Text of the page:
Another highlight of the yoga was the evening walking meditation. We went down to the edge of Neyyar Dam on the full moon and meditated to the reflections of various gray shades of trees, the moon, and the mountains beyond over placid water.Meditation was a challenge for me, principally because I have limited flexibility in the hips and so it's hard to find tranquility inside when physically uncomfortable. We had a lecture one day which involved the things that we should and shouldn't do in life (according to eastern/Sivananda philosophy); at the end, I wasn't sure how this related to the original topic--meditation. The response was that the things that occur in our everyday life, really affect our meditation dramatically and meditation is a continuum with the outside world. I didn't entirely believe this until I experienced it for myself. Partner yoga, offered by a guest yoga instructor, lead to a flirtatious interaction between me and and an Indian girl named Sanditha (she was really doing most of the flirting, but I won't deny my subtle reciprocity). In any case, our interaction became slightly confusing and awkward after this and one phrase she'd said while enjoying the yoga session baffled me: "I'm nearly crying right now, we would make such a wonderful couple." Well, things never progressed to this point for reasons I won't explain here; however, I found that my meditation from here on out was a constant mental struggle. Questions and conflicting thoughts about Sanditha riddled my mind and attempts to use mantras or other techniques failed miserably to erase these thoughts as they kept returning. In the individual quest to understand oneself, meditation has a place, I am convinced. I am not ready to commit hours to it, however. Well, that's my "spice" delivery for you ...time for some more curd...the spice is more difficult to write.After the yoga session, I headed north to the Amma (meaning "mother" in Malayalam) Ashram. Amma has the reputation for being an enlighted individual who gives Darshan through her hugs. This is the reason most people visit and some report truly enlightening/lifechanging experiences. This Ashram is more like a city sandwiched between the canal and the ocean. My accomodation was 16 stories tall. Most people are slightly older and less happy than at the Sivananda Yoga Ashram. It was Amma's last night before she left her Ashram for a trip and I had an opportunity to attend Darshan, where I recieved a hug after waiting for about an hour. I actually received quite a long hug with forehead pressed to her shoulder while she whispered "moomoomoo" or something into my ear (the crowd control people had instructed her vociferously, "English" in advance). Well, I felt like I'd received a quality hug and the general vibe was one of adoration for this woman, so I felt a small surge of adrenaline. I let myself enjoy it and figured I might as well keep myself open to the possibility of a life-changing experience. A few people issued tears coming out of Darshan and one caucasian girl got significant attention as she gave some gifts to Amma, including what I was told was a pet squirrel. At the end, some ceremony occurred that I couldn't see and I was annoyed by the incessant photography, apparently from Amma's own crew.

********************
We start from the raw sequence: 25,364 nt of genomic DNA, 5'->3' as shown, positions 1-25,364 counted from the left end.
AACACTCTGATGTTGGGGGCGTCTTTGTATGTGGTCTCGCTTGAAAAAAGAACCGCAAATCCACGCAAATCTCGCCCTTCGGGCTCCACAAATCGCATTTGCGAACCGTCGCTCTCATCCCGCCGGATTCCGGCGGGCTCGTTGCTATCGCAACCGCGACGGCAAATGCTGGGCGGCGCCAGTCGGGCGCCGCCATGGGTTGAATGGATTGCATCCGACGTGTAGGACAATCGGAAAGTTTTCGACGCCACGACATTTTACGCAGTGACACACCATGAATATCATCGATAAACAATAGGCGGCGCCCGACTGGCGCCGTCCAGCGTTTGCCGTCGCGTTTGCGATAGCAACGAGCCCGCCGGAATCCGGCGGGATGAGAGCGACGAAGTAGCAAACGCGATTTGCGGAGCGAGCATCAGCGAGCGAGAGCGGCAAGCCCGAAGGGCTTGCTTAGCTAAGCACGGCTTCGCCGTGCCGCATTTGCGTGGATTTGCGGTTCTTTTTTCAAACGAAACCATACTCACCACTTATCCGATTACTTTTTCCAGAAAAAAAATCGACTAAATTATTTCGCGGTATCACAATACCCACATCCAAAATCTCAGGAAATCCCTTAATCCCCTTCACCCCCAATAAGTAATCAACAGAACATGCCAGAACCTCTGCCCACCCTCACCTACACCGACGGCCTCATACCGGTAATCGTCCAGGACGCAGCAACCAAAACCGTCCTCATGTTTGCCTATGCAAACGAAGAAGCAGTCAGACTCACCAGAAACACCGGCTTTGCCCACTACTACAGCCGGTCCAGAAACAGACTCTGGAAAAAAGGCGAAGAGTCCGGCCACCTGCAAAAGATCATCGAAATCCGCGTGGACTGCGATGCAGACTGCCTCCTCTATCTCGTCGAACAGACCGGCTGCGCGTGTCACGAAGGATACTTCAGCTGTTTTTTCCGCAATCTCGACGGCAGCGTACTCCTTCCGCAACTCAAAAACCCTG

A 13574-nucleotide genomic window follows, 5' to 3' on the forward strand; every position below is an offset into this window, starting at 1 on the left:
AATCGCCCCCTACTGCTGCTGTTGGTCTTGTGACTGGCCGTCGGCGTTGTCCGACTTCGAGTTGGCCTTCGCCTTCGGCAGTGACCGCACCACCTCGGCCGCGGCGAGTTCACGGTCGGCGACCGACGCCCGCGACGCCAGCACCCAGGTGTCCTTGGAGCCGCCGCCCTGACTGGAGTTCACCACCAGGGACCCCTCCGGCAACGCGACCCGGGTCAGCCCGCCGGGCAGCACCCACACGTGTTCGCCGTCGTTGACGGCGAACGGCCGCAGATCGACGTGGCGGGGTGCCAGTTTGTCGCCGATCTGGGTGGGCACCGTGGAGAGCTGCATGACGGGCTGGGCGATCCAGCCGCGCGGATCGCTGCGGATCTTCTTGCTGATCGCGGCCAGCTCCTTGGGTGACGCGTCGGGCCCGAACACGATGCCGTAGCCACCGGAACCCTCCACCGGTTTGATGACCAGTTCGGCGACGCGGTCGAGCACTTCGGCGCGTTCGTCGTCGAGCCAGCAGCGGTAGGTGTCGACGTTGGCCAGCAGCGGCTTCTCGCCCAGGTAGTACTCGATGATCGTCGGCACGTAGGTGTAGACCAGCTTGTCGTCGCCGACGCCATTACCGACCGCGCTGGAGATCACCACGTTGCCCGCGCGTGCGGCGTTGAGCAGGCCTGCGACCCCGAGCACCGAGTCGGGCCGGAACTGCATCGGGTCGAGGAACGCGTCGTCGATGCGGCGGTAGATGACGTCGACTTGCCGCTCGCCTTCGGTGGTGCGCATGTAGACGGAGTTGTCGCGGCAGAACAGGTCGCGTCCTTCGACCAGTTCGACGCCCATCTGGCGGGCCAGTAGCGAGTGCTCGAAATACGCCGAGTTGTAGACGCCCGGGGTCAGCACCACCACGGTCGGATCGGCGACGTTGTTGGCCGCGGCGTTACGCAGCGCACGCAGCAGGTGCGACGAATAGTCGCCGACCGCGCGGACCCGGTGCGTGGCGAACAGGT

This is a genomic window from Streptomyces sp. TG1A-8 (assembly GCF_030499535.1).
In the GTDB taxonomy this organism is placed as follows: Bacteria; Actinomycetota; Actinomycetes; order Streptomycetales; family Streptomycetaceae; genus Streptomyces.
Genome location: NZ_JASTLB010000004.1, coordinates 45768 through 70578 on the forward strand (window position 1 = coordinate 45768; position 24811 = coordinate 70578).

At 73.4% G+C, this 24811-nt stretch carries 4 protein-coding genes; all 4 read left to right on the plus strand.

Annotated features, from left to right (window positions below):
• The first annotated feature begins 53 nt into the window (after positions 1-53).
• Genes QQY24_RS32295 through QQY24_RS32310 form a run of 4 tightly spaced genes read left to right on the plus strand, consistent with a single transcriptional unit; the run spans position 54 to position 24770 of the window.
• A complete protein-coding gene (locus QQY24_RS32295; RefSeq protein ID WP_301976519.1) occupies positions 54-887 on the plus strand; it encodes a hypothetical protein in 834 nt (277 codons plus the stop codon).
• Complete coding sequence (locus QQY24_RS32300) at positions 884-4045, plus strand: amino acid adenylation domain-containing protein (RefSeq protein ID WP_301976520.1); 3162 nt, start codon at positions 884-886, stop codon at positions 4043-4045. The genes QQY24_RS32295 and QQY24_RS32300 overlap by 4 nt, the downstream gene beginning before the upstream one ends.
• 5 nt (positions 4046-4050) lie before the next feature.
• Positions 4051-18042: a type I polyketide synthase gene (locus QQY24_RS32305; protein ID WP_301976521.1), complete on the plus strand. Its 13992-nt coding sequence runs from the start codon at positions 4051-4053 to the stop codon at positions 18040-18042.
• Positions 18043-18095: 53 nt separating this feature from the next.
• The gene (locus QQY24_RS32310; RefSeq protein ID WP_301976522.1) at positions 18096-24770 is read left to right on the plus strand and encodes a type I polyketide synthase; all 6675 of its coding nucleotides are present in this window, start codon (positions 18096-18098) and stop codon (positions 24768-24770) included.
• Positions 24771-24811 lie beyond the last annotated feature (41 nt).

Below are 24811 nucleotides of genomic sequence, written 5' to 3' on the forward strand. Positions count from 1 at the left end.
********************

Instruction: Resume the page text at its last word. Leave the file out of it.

I headed north to Alleppe, "the venice of India" and caught a ferry to a backwater village (Chemankary) where organized homestays can be arranged. Not wanting to pay as much as an organized home-stay, I just showed up and wandered around. Eventually, somebody took me to a family who offered me a home stay for a better price. The family had a beautiful home with Joseph, Sally, and their daughter Lijina (Liji) and son (Lijo). The house was in a backwater enclave, surrounded by surrounded by rice paddies (they farm rice and earn money through tourism). Interestingly, they told me that they use about 1/3 of the rice that they farm for themselves and during the harvest, about 300 people will come to their plot of land from surrounding villages to harvest the rice in April. I really enjoyed this family and the food they made for me (small fish fry for lunch, _various curries for dinner, and rice/coconut steamed served with steamed bannana--really good mashed together). I also enjoyed a canoe tour of the village. The calm water made for excellent photography in the evening light. Siblings in this town have interestingl similar names: (1) Lijo, Liji; (2) Stella, Stephi, Steha; (3) Tinu, Tiho, Tibin, Titi, Tindu, Tinsi. A pet mina bird in the hose repeated like a parrot the following words: "amma," meaning mother AND "Issuay sto dram," meaning Jusus Thanks You. A shrimp trap in the nearby backwater channel produced results that morning and Lijo played with the shrimp's latent triggering reflex which was abrupt and strong.